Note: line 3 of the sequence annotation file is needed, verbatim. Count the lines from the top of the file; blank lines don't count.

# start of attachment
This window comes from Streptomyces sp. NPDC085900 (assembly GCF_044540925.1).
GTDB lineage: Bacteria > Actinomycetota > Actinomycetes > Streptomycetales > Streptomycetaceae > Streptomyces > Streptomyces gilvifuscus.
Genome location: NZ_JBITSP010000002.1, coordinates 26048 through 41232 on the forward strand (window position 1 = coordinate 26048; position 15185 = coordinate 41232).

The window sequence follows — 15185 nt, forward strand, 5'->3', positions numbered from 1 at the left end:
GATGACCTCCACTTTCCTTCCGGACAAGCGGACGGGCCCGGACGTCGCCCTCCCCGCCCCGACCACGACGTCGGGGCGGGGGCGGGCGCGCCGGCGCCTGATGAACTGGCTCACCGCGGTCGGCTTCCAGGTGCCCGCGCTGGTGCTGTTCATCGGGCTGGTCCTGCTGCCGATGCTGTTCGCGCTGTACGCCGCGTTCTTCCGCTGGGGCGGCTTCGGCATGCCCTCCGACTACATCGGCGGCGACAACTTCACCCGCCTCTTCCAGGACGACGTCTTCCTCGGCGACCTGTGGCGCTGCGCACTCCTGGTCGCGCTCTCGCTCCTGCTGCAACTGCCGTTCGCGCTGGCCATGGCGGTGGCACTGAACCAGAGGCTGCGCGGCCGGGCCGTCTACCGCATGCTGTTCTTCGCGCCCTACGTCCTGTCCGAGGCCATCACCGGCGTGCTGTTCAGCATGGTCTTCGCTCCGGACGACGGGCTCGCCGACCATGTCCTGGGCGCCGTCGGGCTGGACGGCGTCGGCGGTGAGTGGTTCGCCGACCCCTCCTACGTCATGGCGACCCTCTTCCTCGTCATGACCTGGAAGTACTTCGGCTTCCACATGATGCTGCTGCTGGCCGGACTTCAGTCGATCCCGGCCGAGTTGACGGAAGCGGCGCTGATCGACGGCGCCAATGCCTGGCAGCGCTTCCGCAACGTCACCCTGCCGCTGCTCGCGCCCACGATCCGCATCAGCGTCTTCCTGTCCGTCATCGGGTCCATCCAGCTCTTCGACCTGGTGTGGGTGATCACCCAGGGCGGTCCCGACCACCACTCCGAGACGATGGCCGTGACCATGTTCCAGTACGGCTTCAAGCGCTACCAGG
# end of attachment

Genome location: NZ_JBITSP010000002.1, coordinates 26048 through 41232 on the forward strand (window position 1 = coordinate 26048; position 15185 = coordinate 41232).